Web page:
By February, 80% of people who made New Year’s resolutions have abandoned them. Why? Some people try to take on too much at once, or force a change that they’re not ready to make.
For many others, the issue is probably that change is really, really hard. And that’s especially true when it comes to making changes involving money—saving more of it, and spending less, are this year’s most popular resolutions.
New year, old you? Assess your New Year’s resolutions
So, take stock. If you are working toward specific dollar figures (“I want to save up $1,000 in an emergency fund,” for example) check your account balances and see what progress you’ve made.
If you find that you’re failing to meet your new goal, it can be a blow to your confidence. But you can correct your course.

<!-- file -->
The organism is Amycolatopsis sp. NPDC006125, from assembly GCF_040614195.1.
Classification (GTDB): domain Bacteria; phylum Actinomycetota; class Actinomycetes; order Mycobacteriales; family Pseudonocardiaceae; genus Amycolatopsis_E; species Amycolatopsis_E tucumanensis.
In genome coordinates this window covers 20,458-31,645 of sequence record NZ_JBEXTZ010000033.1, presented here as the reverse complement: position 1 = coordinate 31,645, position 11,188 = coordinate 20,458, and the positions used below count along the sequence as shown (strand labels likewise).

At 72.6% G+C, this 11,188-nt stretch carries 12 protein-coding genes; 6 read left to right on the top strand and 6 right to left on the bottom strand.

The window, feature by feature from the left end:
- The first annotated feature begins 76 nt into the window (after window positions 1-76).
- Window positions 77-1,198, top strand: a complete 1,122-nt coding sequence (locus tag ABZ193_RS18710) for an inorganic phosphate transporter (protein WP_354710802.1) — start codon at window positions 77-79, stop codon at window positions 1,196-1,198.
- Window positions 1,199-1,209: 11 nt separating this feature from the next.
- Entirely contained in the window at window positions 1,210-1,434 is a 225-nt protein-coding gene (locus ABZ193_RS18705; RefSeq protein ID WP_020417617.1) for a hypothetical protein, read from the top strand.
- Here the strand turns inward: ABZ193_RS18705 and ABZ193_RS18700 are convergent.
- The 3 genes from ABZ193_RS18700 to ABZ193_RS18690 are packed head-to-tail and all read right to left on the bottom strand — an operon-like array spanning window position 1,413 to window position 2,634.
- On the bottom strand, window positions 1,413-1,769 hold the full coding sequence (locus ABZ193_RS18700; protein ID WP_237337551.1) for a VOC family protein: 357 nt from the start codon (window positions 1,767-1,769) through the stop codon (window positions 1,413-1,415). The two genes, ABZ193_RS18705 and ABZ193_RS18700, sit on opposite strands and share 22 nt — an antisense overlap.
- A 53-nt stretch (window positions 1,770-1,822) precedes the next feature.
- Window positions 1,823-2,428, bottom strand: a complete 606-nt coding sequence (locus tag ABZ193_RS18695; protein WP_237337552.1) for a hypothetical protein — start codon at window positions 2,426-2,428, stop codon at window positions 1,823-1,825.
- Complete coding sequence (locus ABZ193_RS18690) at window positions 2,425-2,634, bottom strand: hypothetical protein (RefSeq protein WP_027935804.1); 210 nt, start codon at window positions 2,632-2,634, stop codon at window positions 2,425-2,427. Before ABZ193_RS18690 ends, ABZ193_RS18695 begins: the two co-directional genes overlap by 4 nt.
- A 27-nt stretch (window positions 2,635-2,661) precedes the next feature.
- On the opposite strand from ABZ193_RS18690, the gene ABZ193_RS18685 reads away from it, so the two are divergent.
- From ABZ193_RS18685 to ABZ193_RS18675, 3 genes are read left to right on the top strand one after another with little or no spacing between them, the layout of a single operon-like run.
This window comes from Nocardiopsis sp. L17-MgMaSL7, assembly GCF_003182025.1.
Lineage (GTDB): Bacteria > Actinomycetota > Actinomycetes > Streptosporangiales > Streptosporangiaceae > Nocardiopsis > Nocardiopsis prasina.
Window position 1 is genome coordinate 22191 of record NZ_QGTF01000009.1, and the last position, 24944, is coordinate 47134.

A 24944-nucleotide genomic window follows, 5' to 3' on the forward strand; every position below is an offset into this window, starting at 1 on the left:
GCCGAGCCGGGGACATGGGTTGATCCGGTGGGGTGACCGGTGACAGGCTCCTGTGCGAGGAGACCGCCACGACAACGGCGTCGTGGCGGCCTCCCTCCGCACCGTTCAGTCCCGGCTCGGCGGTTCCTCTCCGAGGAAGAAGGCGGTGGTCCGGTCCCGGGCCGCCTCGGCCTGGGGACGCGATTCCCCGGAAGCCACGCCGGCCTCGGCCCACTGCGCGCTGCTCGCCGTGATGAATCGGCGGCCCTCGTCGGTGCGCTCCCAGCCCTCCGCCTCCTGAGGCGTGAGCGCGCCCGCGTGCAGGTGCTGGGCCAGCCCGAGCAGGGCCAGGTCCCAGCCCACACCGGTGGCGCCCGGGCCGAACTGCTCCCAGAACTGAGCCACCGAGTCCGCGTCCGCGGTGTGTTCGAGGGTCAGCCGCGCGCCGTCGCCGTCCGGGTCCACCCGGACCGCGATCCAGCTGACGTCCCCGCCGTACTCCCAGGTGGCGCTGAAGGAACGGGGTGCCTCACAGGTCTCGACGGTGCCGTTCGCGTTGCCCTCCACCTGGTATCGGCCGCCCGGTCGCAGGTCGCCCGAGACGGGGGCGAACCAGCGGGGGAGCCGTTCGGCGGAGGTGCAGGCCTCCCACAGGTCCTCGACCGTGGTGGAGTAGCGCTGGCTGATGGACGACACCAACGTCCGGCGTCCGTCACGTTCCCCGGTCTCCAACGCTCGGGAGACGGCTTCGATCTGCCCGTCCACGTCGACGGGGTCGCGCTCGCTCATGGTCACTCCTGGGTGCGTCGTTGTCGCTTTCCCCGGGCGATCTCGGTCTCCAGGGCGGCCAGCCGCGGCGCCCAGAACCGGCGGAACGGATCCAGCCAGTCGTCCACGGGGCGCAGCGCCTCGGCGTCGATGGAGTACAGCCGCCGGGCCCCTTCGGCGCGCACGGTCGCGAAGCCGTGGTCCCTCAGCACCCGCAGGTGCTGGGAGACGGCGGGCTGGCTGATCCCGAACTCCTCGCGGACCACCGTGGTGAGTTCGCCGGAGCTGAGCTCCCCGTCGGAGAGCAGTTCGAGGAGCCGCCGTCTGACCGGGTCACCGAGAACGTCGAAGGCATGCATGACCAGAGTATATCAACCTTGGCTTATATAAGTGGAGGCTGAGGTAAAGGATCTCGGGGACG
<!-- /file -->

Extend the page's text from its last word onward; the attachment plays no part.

Here are three suggestions.
Getting back on track
- Reset your goals. One common problem with goals and resolutions is that they may not be specific enough. If you hope to “save more” this year, that can mean anything—instead, pick a concrete amount, such as $1,000, and work toward that.
- Reach out. Most things are better with friends. If you’re struggling, try reaching out to a friend or loved one to buddy-up on tackling your resolutions. Hold your partner accountable for reaching their goals, and hopefully, they’ll do the same for you.
- Take smaller steps. You’ve probably heard the phrase, “biting off more than you can chew,” and that may be what’s causing you to fail to meet your goals. Try conquering smaller challenges, as a part of your overall resolution. For example, if you’re trying to save $1,000 in a savings account this year, and having trouble meeting your weekly or monthly goal, try to save on a daily basis. That would mean you only need to sock away around $3 a day to reach your goal.
New Year’s resolutions are baby steps in the right direction. Subscribe to the Stash newsletter for more tips, tricks, and insights that will help you stay on the path toward a brighter financial future.